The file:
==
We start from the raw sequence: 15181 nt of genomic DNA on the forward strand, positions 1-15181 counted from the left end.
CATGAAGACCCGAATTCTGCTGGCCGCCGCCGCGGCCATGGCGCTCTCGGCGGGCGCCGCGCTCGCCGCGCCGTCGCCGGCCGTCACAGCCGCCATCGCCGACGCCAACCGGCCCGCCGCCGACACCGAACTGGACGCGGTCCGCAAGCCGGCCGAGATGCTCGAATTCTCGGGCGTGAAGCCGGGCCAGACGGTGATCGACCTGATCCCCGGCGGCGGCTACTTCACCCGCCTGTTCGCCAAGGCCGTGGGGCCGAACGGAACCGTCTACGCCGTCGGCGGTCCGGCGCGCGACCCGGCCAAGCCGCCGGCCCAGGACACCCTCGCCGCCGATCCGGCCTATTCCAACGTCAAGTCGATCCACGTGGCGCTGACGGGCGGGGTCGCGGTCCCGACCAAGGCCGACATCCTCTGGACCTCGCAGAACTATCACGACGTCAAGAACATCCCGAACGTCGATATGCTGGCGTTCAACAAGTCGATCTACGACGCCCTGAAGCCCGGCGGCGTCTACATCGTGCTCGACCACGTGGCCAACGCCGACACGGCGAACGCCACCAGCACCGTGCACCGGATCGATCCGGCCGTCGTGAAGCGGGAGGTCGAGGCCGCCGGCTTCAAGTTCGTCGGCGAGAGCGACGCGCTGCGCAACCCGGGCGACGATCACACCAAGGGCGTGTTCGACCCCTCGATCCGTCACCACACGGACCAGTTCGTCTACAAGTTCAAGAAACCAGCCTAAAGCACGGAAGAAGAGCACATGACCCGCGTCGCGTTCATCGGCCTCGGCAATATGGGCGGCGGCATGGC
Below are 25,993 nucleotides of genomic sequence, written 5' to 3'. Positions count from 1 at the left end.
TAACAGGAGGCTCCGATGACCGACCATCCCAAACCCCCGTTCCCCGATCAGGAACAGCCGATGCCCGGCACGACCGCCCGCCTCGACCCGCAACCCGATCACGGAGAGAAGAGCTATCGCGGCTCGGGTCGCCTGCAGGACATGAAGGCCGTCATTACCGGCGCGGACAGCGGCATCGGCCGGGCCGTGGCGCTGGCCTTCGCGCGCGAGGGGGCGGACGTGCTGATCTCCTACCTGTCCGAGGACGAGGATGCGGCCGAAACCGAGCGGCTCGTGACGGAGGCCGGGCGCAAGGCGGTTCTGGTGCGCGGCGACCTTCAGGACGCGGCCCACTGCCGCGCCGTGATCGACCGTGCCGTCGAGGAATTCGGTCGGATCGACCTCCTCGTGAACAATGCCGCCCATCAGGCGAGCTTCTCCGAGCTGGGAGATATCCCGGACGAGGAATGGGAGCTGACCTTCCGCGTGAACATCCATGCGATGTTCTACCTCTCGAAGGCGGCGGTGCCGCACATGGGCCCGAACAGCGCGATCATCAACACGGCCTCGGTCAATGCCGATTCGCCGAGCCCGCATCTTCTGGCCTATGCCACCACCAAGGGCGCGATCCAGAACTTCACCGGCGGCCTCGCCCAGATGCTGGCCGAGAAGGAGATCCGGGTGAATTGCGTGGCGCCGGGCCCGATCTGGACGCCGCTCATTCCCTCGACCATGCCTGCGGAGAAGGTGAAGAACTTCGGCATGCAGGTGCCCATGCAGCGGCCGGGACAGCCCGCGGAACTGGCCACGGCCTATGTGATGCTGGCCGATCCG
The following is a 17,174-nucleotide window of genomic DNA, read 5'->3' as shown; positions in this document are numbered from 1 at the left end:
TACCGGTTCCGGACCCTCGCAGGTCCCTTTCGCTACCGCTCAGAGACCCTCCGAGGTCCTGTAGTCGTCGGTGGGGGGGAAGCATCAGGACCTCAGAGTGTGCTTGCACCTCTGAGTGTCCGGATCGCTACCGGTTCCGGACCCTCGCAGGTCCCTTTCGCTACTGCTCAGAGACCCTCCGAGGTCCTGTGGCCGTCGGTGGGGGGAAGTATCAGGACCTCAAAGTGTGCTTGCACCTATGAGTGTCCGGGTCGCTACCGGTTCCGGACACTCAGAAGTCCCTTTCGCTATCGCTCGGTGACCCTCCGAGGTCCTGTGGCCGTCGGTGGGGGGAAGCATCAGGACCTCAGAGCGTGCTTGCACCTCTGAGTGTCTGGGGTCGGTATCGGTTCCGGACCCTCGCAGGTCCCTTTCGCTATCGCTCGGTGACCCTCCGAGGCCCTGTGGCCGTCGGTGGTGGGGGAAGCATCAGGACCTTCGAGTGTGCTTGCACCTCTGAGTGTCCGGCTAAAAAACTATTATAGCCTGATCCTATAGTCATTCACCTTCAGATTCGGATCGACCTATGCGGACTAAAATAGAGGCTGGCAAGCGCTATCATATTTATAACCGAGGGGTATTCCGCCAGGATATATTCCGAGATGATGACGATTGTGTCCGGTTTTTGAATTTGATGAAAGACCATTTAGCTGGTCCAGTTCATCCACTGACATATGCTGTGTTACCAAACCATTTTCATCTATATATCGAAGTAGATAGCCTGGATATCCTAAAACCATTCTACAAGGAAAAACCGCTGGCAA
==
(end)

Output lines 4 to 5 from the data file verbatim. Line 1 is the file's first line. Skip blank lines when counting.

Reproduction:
TAACAGGAGGCTCCGATGACCGACCATCCCAAACCCCCGTTCCCCGATCAGGAACAGCCGATGCCCGGCACGACCGCCCGCCTCGACCCGCAACCCGATCACGGAGAGAAGAGCTATCGCGGCTCGGGTCGCCTGCAGGACATGAAGGCCGTCATTACCGGCGCGGACAGCGGCATCGGCCGGGCCGTGGCGCTGGCCTTCGCGCGCGAGGGGGCGGACGTGCTGATCTCCTACCTGTCCGAGGACGAGGATGCGGCCGAAACCGAGCGGCTCGTGACGGAGGCCGGGCGCAAGGCGGTTCTGGTGCGCGGCGACCTTCAGGACGCGGCCCACTGCCGCGCCGTGATCGACCGTGCCGTCGAGGAATTCGGTCGGATCGACCTCCTCGTGAACAATGCCGCCCATCAGGCGAGCTTCTCCGAGCTGGGAGATATCCCGGACGAGGAATGGGAGCTGACCTTCCGCGTGAACATCCATGCGATGTTCTACCTCTCGAAGGCGGCGGTGCCGCACATGGGCCCGAACAGCGCGATCATCAACACGGCCTCGGTCAATGCCGATTCGCCGAGCCCGCATCTTCTGGCCTATGCCACCACCAAGGGCGCGATCCAGAACTTCACCGGCGGCCTCGCCCAGATGCTGGCCGAGAAGGAGATCCGGGTGAATTGCGTGGCGCCGGGCCCGATCTGGACGCCGCTCATTCCCTCGACCATGCCTGCGGAGAAGGTGAAGAACTTCGGCATGCAGGTGCCCATGCAGCGGCCGGGACAGCCCGCGGAACTGGCCACGGCCTATGTGATGCTGGCCGATCCG
The following is a 17,174-nucleotide window of genomic DNA, read 5'->3' as shown; positions in this document are numbered from 1 at the left end: